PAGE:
Already fragile species could soon be in even greater trouble, as the Trump administration, Republican lawmakers, and industry lobbyists push to weaken protections granted by the Endangered Species Act.
Signed into law in 1973 by former President Richard Nixon, the act was designed to protect wildlife from extinction as a “consequence of economic growth and development untempered by adequate concern and conservation.” While the vast majority of Americans support the legislation — credited with the recovery of the bald eagle and peregrine falcon — those behind the move to dial it back say the burden on industry is too great.
In a proposal released last Thursday, the Department of the Interior and the Department of Commerce outlined revisions that could make it easier to green light infrastructure projects by allowing economic impacts to be considered when determining whether or not a species should be protected. Another proposed change to the Endangered Species Act would scrap key provisions that apply similar protections to both threatened and endangered species. Going forward, protections for threatened species would be determined on a case-by-case basis.
During the last month, legislators have also introduced measures to reduce certain protections for the gray wolf and stop the endangered listing of the sage grouse, a strange-looking chicken-sized bird, in favor of opening up its habitat in the West to oil and gas interests.
While even environmental advocates agree the Endangered Species Act is in need of an overhaul, they say the focus should move away from protecting single species to considering ecosystems as a whole. But with President Trump in charge, and Republicans controlling both houses of Congress, any shift in that direction, if ever possible, is a long way off.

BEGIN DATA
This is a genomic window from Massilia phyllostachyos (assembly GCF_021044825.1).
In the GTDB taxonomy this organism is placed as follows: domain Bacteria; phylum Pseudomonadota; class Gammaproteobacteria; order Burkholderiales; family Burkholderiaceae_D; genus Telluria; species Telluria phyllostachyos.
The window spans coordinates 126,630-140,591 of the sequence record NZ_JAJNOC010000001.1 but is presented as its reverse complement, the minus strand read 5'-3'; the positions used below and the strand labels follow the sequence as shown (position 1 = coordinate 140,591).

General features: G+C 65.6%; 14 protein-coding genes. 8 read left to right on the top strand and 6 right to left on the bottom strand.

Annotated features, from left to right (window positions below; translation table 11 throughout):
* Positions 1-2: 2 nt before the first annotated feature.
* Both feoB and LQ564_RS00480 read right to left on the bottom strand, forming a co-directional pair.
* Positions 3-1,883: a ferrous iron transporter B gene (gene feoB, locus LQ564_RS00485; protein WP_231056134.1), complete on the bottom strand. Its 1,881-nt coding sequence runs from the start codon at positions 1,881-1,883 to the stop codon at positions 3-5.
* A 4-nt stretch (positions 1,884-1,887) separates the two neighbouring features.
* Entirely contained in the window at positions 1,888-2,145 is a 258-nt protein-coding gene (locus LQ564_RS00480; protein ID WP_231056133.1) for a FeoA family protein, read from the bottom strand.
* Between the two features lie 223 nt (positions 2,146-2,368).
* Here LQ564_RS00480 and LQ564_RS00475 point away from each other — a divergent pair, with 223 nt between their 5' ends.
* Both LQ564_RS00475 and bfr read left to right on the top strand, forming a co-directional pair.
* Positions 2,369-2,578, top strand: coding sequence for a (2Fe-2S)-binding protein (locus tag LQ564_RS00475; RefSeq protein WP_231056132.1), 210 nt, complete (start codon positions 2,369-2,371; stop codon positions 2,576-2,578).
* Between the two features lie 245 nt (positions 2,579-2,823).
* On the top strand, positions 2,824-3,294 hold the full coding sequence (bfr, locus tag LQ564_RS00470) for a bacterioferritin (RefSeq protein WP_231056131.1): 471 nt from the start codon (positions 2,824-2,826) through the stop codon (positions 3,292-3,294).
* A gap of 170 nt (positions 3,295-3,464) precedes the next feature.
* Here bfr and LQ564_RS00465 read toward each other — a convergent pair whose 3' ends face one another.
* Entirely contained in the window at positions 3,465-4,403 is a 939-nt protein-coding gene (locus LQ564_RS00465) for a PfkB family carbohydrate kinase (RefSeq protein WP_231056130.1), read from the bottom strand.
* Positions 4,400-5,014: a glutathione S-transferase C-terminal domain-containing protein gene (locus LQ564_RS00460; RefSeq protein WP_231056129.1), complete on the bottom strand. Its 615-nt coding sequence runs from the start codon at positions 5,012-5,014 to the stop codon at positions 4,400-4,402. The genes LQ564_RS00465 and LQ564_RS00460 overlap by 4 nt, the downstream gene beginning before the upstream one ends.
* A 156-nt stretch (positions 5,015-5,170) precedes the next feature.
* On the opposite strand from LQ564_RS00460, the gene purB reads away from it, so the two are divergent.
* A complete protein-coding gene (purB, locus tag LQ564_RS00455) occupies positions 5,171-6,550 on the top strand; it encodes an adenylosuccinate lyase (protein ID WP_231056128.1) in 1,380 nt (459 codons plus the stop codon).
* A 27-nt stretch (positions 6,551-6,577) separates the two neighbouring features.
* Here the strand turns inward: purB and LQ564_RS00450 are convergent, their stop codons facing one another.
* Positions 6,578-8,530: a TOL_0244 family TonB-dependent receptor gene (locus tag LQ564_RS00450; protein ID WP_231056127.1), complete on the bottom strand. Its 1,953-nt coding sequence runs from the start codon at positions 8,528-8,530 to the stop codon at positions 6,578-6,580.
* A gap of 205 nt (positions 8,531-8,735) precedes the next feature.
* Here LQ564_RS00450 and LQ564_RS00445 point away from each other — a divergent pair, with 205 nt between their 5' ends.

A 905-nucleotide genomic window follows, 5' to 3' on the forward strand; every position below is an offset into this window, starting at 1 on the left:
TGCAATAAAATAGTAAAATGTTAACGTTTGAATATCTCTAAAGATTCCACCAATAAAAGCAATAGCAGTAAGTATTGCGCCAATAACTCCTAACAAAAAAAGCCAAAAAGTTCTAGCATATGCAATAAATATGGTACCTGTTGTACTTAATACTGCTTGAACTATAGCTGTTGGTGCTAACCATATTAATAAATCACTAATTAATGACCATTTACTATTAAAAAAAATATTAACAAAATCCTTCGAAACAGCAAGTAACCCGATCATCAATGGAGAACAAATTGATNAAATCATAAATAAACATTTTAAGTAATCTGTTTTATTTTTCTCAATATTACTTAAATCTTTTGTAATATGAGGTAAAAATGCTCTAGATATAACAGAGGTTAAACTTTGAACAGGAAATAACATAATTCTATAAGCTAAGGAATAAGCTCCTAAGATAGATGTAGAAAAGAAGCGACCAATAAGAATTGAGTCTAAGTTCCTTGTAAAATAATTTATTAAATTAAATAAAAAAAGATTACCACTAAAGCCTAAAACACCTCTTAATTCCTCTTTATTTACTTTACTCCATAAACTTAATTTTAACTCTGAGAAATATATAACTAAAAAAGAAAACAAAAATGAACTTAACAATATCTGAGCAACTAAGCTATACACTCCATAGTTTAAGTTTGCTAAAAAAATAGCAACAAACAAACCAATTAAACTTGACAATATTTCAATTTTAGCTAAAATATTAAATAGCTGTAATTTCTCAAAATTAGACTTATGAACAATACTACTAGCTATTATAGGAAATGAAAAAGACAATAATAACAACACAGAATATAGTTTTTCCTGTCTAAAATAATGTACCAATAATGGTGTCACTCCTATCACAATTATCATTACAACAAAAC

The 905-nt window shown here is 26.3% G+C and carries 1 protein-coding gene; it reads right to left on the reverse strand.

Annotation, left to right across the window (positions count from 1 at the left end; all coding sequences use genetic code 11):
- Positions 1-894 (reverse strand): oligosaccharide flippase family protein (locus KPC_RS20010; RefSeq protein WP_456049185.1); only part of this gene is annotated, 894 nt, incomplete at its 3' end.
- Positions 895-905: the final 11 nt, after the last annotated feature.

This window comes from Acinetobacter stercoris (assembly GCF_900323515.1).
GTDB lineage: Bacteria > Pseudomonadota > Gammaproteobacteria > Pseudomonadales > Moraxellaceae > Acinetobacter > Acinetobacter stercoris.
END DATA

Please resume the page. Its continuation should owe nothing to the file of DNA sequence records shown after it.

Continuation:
“I think the Endangered Species Act is endangered,” Andrew Rosenberg, director of the Union of Concerned Scientists, told The New York Times. “They haven’t been able to do this for 20 years, but this looks like their one chance.”
In another show of the administration’s favoring of industry, documents mistakenly released by the Department of the Interior reveal that the agency dismissed the value of tourism and archaeological discoveries to emphasize logging, ranching, and other development activities when reviewing 27 of the country’s national monuments.
Also in the news:
• Amid a relentless drought hitting parts of the American West, volunteers are rushing to save wild horses dying of hunger and thirst. Since late spring, the Salt River Wild Horse Management Group has been hauling hay to locations around Phoenix, Arizona, where vegetation has disappeared and the animals are starving. In Colorado, meanwhile, groups are planning to deliver thousands of gallons of water per day to a herd of 750 parched horses. And, in areas of Utah and Nevada, federal land managers have begun emergency roundups. The problem facing wild horses, they say, stems from overpopulation, which is depleting resources. But advocates have balked at this reasoning, arguing that the agency is attempting to shrink horse populations in response to pressure from ranchers whose livestock compete with the horses for grazing land. Across the Pacific in New South Wales, Australia, a similar battle is being fought over a different iconic horse, the free-roaming feral brumby, but the roles are reversed: While scientists, environmentalists, and even animal welfare experts support a substantial cull of brumbies to stop the destruction they’re causing in the Kosciuszko National Park, the NSW government, citing the horse’s cultural heritage, isn’t having it. (Associated Press)